The operation intensified in order to suppress the protests that flared back up once the killing of Daunte Wright rubbed salt in an open wound. After Wright was killed, there were state-wide and city-wide curfews. Peaceful protesters were tear-gassed and shot with rubber bullets. State troopers targeted members of the press, threw them to the ground and arrested them–while making snide racial comments at the reporters’ expense. It felt very much like a repeat of what had happened the previous summer after George Floyd was murdered.
At George Floyd Square, the National Guard has spent weeks in a petty and unproductive battle to stop mourners from decorating the fence surrounding the square with padlocks bearing the names of loved ones who have died. This is the exact opposite of giving people the space to grieve in a peaceful way. In short, the state has not learned its lesson. That is the uneasy focus remaining in people’s minds beyond the narrow win of Chauvin’s conviction. If the state doesn’t learn its lessons, what’s next?
Politicians on both sides, at all levels, have been quick to take advantage of the verdict to serve partisan agendas. Republican politicians and their propagandists have been attempting to invalidate the guilty verdict, since before it was even handed down. Their argument goes that jurors felt “pressured” by the community, that “publicity” might have biased the jury, and that public comments against police brutality by Democratic politicians constituted “political interference.” This narrative conveniently ignores the fact that, during jury selection, every potential juror with even an ounce of awareness about current events was dismissed, and that jurors were prohibited from following any news during the trial.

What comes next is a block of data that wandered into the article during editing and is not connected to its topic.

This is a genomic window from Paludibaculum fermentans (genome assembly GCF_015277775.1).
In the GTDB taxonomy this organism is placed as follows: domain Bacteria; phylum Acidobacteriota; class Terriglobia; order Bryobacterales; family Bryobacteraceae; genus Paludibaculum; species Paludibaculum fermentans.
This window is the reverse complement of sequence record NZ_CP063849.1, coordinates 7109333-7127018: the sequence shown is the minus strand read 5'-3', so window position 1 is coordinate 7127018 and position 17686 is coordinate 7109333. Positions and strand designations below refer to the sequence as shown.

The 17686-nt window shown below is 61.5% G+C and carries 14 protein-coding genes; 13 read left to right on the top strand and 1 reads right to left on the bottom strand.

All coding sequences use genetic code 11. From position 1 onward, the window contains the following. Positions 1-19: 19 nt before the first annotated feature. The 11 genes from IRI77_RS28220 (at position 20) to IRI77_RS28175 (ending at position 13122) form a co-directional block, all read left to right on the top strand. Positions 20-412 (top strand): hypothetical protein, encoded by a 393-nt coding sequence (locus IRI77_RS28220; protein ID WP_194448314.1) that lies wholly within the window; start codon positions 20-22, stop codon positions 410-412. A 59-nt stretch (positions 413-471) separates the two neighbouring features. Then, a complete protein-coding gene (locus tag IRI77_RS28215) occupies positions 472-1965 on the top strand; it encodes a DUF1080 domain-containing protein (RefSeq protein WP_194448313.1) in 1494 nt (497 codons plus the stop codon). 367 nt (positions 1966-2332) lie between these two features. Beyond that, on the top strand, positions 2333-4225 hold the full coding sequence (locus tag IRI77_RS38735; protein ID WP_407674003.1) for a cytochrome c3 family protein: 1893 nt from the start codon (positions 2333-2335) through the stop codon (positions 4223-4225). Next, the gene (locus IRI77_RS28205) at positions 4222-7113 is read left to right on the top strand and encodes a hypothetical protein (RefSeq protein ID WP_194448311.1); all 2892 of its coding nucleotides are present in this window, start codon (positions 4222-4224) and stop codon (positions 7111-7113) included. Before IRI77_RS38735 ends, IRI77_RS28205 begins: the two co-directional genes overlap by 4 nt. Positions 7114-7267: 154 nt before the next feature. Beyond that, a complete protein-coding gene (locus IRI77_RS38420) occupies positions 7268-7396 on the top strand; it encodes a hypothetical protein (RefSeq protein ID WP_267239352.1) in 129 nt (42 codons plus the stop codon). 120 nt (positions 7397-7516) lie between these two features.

Derek Chauvin is expected to appeal his case on the basis of this argument. While rare, there is a precedent for letting killer cops off the hook in this way, especially in the 1990s. Judge Cahill even granted that the defense could potentially get the “whole trial overturned” on appeal with this strategy.
On the national level, politicians scrambled to make statements on the event, jockeying for relevance, in spite of their lack of connection to the communities that it affects. Nancy Pelosi provided a particularly repugnant example in a speech: “Thank you George Floyd, for sacrificing your life for justice. For being there to call out to your mom, how heartbreaking was that?” In other words, thanks for dying and begging for mercy. Libertarian Spike Cohen, responding to Nancy Pelosi’s tone-deaf comment on the verdict, recently tweeted, “George Floyd didn’t ‘sacrifice his life for justice.’ He was murdered. Justice would be if he hadn’t been murdered. Stop making martyrs out of the victims of the police state that you’ve helped create.”